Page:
Global Production Networks: Theorizing Economic Development in an Interconnected World. Neil M. Coe & Henry Wai-Chung Yeung. Oxford University Press 2015.

It is commonly asserted that a third or more of world trade is between corporations, and a further third is within their global supply chains (intra-firm trade), suggesting the majority of economic activity in the international realm is overseen by corporations. Nevertheless, the analysis of the global corporation as a governing authority over these myriad economic relations – most obviously the management of its supply chains, including its authority over the network of affiliates, partners and subsidiaries – is relatively under-developed in Global Political Economy. The book reviewed here goes some way to addressing this relative lacuna.

The global production networks that are the subject of Coe and Yeung’s analysis are governed by global corporations, sometimes singularly, sometimes collectively in ways that are directly analogous to the more ‘normal’ institutions of global governance (see my blog for Progress in Political Economy. While the authors may not completely subscribe to such a perspective, their new study offers some interesting evidence as to why such a (global) governance derived analysis would have some salience, but also illustrates the shortcomings of current economistic approaches.

At the centre of their project is a critique of what they refer to as the established Global Production Network (GPN) perspective, or in their terms GPN 1.0; their alternative is a more ‘dynamic’ GPN 2.0. While the former approach seeks to map these networks through a consideration of how value is created, enhanced and captured, how corporate and institutional power shape these networks, and how embedded they are in local, regional and wider economic contexts, Coe and Yeung argue that such an approach is essentially static offering no dynamic account of why these networks are formed.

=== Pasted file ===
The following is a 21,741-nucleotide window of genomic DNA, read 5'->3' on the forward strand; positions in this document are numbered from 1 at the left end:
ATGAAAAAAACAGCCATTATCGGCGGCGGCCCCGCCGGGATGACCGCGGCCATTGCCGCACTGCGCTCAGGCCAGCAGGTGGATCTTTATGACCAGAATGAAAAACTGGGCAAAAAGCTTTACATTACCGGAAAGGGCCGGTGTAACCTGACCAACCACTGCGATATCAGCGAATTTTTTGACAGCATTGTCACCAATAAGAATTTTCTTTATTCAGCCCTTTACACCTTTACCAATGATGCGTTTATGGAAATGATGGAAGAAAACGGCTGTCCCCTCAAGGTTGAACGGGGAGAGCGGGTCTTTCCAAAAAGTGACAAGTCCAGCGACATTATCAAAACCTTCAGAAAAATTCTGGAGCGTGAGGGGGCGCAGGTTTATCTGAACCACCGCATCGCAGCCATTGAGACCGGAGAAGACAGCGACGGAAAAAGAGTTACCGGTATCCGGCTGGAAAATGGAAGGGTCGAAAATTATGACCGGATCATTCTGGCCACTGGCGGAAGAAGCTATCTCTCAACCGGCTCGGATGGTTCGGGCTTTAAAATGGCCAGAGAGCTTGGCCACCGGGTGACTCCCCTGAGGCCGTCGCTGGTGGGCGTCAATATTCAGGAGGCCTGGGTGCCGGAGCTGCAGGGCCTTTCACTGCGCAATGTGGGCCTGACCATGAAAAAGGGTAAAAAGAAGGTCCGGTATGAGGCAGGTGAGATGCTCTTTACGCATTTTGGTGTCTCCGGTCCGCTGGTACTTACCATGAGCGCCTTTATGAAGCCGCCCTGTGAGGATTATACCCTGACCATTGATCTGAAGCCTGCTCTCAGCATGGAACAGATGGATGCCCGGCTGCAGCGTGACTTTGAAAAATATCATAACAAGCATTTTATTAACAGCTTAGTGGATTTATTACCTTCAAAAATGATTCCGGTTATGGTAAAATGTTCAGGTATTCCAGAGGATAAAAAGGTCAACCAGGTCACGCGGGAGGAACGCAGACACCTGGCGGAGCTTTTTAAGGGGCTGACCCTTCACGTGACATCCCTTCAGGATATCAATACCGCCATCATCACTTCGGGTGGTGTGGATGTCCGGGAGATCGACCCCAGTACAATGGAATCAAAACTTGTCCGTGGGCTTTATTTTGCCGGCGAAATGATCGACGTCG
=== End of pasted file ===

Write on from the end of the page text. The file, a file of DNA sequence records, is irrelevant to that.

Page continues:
To this end, they seek to incorporate an account of ‘structural capitalist dynamics’ and market imperatives, to expand the analysis of the territorially expressed solutions corporations adopt. These ‘territorial fixes’ have important impacts on the interaction with states and other organisations pushing for specific aspects of regional (location specific) economic development. However, the book self-avowedly offers an analytical and theoretical development rather than an account of particular networks and their political economy, although the final chapter concludes with some high-level policy advice.

By focussing on value creation, enhancement and capture in these networks, the authors seek to distance themselves from the logic of GPN 1.0, which in their account is far to production focussed, leaving service-driven networks under analysed. This prompts a much more complex appreciation of the shape and interactivity of the networks they are exploring, with the networked firms joined by extra-firm actors (ranging from the state to consumers and civil society groups), and intermediaries (which stretches from logistic providers and financial services to standards). In this third element (intermediaries) the authors’ engagement with actor network theory surfaces as they explore how both human and non-human elements of networks can contribute to network developmental trajectories.